Tesla reports fifth consecutive quarter of profits

Tech

Tesla CEO Elon Musk attends the Tesla Shanghai Gigafactory groundbreaking ceremony in Shanghai, China, January 7, 2019.

Aly Song | Reuters

Elon Musk’s electric car and renewable energy company, Tesla, reports third-quarter results after the bell on Wednesday.

Here’s what Wall Street analysts are expecting, per an average of analyst estimates compiled by Refinitiv:

  • Earnings per share (adjusted): 57 cents
  • Revenue: $8.36 billion

The company already reported that it delivered 139,300 vehicles during the quarter, a new record for Tesla.

At Tesla’s 2020 annual shareholder meeting and battery day presentation in September, CEO and co-founder Elon Musk said that vehicle deliveries in 2020 would be up 30% to 40% from last year, implying a range from 477,750 to 514,500 deliveries total. (Earlier, the company said it would comfortably exceed deliveries of 500,000 this year, but it reined in expectations slightly as the Covid-19 pandemic began to impact Tesla operations and auto sales.)

Tesla completed a five-for-one stock split during the quarter. When a company splits its stock, its total value doesn’t change, but it helps get smaller investors to buy shares.

Ahead of the earnings call on Wednesday, institutional and retail investors submitted questions to a site called Say.com that Tesla uses to pick questions for executives to answer during the Q&A portion of its calls.

Among other things, institutional investors sought information about just how much Tesla plans to spend on new factories over the next decade. They were also curious about Tesla’s pricing and margin targets, after the company recently cut prices on its vehicles including in the U.S. and China. Tesla is currently building new factories in Austin, Texas, and Brandenburg, Germany (outside of Berlin).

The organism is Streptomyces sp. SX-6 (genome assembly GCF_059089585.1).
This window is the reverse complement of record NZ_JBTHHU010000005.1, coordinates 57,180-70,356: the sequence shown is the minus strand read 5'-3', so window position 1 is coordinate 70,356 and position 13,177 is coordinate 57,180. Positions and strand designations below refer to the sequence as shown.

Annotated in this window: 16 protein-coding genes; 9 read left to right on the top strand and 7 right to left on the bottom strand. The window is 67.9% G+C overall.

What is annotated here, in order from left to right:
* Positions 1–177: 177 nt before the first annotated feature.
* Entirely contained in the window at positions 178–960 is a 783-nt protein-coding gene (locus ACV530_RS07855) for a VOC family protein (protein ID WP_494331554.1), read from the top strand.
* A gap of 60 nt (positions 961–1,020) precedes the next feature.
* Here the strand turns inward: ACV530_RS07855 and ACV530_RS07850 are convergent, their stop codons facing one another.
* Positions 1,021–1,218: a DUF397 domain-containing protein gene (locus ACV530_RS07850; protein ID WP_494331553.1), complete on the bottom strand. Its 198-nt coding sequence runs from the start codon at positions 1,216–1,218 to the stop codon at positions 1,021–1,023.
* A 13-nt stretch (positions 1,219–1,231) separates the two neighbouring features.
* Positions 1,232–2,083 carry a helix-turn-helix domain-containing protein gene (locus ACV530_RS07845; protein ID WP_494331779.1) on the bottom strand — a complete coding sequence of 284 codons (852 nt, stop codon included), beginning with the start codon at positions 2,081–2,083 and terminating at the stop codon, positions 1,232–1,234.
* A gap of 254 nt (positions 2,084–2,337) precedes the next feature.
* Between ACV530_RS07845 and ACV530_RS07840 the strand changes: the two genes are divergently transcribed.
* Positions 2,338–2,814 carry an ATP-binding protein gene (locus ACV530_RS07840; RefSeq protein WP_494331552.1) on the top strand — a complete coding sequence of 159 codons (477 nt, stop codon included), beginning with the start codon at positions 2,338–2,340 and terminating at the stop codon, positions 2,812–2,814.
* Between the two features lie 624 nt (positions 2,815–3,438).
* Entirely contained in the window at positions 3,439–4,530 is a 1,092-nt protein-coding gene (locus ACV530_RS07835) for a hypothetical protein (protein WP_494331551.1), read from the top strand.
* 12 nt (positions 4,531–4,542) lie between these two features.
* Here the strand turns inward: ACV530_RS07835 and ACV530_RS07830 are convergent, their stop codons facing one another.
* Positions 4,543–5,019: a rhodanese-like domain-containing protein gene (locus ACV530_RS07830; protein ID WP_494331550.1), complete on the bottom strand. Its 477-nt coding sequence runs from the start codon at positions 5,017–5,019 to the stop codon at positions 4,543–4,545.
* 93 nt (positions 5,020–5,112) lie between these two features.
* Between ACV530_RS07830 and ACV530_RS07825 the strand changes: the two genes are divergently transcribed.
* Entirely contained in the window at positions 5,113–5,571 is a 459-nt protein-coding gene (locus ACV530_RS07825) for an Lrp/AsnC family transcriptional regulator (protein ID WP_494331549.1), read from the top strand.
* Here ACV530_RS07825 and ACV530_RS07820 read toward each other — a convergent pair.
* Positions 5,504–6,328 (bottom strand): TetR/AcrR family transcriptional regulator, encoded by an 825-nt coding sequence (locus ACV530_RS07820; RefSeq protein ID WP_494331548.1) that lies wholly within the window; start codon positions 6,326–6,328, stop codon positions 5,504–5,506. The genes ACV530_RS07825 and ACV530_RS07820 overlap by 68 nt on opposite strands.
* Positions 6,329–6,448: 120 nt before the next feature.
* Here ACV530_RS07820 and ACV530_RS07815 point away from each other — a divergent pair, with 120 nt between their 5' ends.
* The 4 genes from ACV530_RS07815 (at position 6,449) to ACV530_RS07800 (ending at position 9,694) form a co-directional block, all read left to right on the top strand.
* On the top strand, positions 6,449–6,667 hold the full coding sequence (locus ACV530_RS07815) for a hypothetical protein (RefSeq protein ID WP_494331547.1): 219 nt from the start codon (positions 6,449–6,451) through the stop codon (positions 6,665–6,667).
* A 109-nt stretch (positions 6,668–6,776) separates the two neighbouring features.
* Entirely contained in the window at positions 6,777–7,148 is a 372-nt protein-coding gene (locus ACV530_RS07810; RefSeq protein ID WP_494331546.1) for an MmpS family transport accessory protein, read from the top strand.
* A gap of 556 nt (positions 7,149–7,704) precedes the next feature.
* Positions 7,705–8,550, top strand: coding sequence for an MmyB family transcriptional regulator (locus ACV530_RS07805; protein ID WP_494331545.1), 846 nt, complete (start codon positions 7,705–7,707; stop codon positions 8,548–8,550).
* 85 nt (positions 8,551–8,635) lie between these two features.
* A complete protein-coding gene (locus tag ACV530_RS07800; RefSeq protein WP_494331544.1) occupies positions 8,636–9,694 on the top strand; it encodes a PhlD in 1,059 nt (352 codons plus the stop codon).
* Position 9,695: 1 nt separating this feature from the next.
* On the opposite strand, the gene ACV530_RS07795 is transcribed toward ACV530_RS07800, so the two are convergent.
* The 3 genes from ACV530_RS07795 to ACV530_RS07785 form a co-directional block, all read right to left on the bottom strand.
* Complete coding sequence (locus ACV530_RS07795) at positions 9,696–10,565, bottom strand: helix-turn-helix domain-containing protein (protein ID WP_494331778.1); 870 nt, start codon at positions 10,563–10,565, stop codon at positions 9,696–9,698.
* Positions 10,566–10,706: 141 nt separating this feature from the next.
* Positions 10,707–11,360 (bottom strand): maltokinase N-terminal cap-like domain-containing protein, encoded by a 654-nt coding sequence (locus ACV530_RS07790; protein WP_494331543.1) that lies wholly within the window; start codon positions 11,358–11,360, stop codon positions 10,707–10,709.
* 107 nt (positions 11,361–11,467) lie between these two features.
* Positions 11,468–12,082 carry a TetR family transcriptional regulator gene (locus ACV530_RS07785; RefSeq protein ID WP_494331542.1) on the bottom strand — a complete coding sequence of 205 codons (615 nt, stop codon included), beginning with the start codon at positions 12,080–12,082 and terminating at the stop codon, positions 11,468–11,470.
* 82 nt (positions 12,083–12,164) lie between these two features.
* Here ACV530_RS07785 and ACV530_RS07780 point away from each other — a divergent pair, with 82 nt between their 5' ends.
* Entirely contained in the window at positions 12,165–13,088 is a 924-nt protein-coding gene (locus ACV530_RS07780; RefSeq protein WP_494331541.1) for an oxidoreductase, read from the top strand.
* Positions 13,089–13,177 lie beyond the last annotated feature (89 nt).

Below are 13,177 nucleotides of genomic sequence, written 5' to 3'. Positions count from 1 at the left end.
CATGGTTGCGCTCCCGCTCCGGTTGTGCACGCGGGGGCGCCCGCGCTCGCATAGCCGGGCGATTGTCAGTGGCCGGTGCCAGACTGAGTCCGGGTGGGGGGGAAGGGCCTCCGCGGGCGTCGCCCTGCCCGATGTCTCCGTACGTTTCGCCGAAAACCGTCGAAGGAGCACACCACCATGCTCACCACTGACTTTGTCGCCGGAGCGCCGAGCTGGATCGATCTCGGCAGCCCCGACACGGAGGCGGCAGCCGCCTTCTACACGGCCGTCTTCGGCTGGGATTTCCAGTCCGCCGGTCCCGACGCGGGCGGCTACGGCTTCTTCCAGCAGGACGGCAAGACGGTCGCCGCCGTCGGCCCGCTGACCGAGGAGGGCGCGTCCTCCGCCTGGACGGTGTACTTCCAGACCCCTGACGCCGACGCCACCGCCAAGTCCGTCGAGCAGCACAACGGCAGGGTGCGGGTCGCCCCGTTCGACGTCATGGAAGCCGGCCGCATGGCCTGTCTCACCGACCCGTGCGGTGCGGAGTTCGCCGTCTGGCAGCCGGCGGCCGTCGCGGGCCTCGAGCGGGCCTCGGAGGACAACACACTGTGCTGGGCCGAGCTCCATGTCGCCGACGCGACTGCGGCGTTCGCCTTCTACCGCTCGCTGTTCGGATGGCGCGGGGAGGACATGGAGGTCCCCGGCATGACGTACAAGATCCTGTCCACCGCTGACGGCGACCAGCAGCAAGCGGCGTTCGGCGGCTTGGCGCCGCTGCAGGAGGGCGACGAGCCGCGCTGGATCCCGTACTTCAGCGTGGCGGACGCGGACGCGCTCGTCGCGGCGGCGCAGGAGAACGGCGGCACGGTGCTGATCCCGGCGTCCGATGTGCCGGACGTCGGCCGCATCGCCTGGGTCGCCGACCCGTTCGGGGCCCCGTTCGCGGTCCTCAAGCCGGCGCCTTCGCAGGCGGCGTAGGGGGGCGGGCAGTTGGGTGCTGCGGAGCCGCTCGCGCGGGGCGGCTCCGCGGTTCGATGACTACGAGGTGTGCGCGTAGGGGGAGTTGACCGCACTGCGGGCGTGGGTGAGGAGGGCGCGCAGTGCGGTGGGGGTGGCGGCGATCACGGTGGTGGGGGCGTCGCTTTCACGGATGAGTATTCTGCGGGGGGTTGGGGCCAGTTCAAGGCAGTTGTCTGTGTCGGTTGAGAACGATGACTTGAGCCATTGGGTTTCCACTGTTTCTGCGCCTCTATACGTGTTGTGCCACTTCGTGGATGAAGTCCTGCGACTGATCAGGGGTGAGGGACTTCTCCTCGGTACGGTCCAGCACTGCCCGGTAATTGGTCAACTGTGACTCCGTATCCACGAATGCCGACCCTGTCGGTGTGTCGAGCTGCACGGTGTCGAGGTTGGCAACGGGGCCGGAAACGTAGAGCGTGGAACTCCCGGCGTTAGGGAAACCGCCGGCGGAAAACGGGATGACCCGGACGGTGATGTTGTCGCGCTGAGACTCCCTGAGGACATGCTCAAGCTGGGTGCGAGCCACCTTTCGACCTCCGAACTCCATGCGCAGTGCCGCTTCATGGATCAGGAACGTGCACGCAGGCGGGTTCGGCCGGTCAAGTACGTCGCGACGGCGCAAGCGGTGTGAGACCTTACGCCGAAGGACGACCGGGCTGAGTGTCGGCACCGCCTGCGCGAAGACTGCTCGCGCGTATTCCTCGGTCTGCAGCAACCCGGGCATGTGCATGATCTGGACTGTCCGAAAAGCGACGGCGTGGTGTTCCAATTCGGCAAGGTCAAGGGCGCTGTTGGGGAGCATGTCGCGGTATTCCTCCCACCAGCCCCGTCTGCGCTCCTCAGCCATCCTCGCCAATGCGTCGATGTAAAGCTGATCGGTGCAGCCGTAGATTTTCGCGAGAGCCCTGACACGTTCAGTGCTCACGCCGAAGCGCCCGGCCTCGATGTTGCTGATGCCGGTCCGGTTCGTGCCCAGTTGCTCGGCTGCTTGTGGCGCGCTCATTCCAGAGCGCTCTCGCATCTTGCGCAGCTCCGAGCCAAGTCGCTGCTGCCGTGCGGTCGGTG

In September, Musk and Senior Vice President of Energy Engineering, Drew Baglino also unveiled a new battery cell that the company designed itself, and plans to produce on their own, starting on pilot lines in Fremont, California, then at their other factories.

Institutional and retail investors also wanted to know when Tesla will roll out vehicles, and energy storage products, that include the new battery cells. They also had questions about when Tesla’s vehicles will be capable of functioning as driverless robotaxis, and when Tesla will offer its own ride-hailing service.

Today, Tesla offers its customers what it markets as a Full Self-Driving or “FSD” option, which it sells for $8,000. The FSD package is Tesla’s most advanced driver assistance system, but it is not a fully autonomous one. Tesla recognizes a portion of revenue from FSD sales with each new feature update that moves it closer to what the company defines as driverless capability.

Musk has previously said a Tesla vehicle with FSD should be able to drive itself coast to coast, or from a Tesla facility to a customer’s home, in lieu of a traditional delivery arrangement. It’s been about four years since the CEO promised a driverless vehicle was on the way.

During the third quarter, however, he said that Tesla was rewriting its semi-autonomous system:

In October, he promised a beta software update for select drivers who purchased the company’s Full Self-Driving option. Tuesday after markets closed, Musk wrote the rollout would begin slowly rolling out overnight.

Retail investors, many of whom are enthusiastic Tesla owners themselves, want executives to say whether Tesla will let customers transfer their FSD software to their next vehicle, with or without a transfer fee, much the way that gaming or mobile companies let customers transfer games and apps when they upgrade to newer hardware.

This is breaking news. Please check back for updates.

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